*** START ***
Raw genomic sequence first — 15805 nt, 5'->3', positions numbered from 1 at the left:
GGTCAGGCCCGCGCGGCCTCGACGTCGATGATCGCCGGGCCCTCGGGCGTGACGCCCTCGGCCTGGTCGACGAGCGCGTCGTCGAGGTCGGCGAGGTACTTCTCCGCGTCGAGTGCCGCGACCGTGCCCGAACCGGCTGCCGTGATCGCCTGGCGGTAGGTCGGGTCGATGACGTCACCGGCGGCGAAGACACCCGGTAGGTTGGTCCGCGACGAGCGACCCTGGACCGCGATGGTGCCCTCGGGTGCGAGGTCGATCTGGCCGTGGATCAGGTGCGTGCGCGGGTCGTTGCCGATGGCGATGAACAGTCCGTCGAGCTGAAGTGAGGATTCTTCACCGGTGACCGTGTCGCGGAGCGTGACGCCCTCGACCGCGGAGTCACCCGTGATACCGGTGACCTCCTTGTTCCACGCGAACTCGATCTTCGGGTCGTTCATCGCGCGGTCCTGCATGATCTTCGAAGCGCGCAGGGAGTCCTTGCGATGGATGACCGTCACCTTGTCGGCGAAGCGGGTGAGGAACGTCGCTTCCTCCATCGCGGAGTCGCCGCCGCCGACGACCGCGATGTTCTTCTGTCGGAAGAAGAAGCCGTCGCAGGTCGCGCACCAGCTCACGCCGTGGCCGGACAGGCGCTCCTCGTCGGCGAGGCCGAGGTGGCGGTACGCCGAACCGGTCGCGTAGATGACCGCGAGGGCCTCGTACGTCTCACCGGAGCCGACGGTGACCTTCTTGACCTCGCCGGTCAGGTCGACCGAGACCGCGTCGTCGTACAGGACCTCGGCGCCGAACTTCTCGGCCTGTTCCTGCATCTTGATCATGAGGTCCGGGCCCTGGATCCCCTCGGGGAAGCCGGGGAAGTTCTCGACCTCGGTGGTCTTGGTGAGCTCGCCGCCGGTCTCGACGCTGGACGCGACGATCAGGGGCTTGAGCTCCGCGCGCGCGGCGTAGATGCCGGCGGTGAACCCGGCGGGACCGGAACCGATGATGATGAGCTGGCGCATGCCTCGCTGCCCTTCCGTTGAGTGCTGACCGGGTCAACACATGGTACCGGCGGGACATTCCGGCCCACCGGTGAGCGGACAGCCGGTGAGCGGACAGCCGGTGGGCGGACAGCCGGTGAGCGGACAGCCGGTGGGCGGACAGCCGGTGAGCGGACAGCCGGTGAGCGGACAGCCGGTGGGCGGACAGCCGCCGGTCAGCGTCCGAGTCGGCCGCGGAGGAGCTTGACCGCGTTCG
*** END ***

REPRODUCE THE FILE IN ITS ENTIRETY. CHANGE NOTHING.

Raw genomic sequence first — 15805 nt, 5'->3', positions numbered from 1 at the left:
GGTCAGGCCCGCGCGGCCTCGACGTCGATGATCGCCGGGCCCTCGGGCGTGACGCCCTCGGCCTGGTCGACGAGCGCGTCGTCGAGGTCGGCGAGGTACTTCTCCGCGTCGAGTGCCGCGACCGTGCCCGAACCGGCTGCCGTGATCGCCTGGCGGTAGGTCGGGTCGATGACGTCACCGGCGGCGAAGACACCCGGTAGGTTGGTCCGCGACGAGCGACCCTGGACCGCGATGGTGCCCTCGGGTGCGAGGTCGATCTGGCCGTGGATCAGGTGCGTGCGCGGGTCGTTGCCGATGGCGATGAACAGTCCGTCGAGCTGAAGTGAGGATTCTTCACCGGTGACCGTGTCGCGGAGCGTGACGCCCTCGACCGCGGAGTCACCCGTGATACCGGTGACCTCCTTGTTCCACGCGAACTCGATCTTCGGGTCGTTCATCGCGCGGTCCTGCATGATCTTCGAAGCGCGCAGGGAGTCCTTGCGATGGATGACCGTCACCTTGTCGGCGAAGCGGGTGAGGAACGTCGCTTCCTCCATCGCGGAGTCGCCGCCGCCGACGACCGCGATGTTCTTCTGTCGGAAGAAGAAGCCGTCGCAGGTCGCGCACCAGCTCACGCCGTGGCCGGACAGGCGCTCCTCGTCGGCGAGGCCGAGGTGGCGGTACGCCGAACCGGTCGCGTAGATGACCGCGAGGGCCTCGTACGTCTCACCGGAGCCGACGGTGACCTTCTTGACCTCGCCGGTCAGGTCGACCGAGACCGCGTCGTCGTACAGGACCTCGGCGCCGAACTTCTCGGCCTGTTCCTGCATCTTGATCATGAGGTCCGGGCCCTGGATCCCCTCGGGGAAGCCGGGGAAGTTCTCGACCTCGGTGGTCTTGGTGAGCTCGCCGCCGGTCTCGACGCTGGACGCGACGATCAGGGGCTTGAGCTCCGCGCGCGCGGCGTAGATGCCGGCGGTGAACCCGGCGGGACCGGAACCGATGATGATGAGCTGGCGCATGCCTCGCTGCCCTTCCGTTGAGTGCTGACCGGGTCAACACATGGTACCGGCGGGACATTCCGGCCCACCGGTGAGCGGACAGCCGGTGAGCGGACAGCCGGTGGGCGGACAGCCGGTGAGCGGACAGCCGGTGGGCGGACAGCCGGTGAGCGGACAGCCGGTGAGCGGACAGCCGGTGGGCGGACAGCCGCCGGTCAGCGTCCGAGTCGGCCGCGGAGGAGCTTGACCGCGTTCG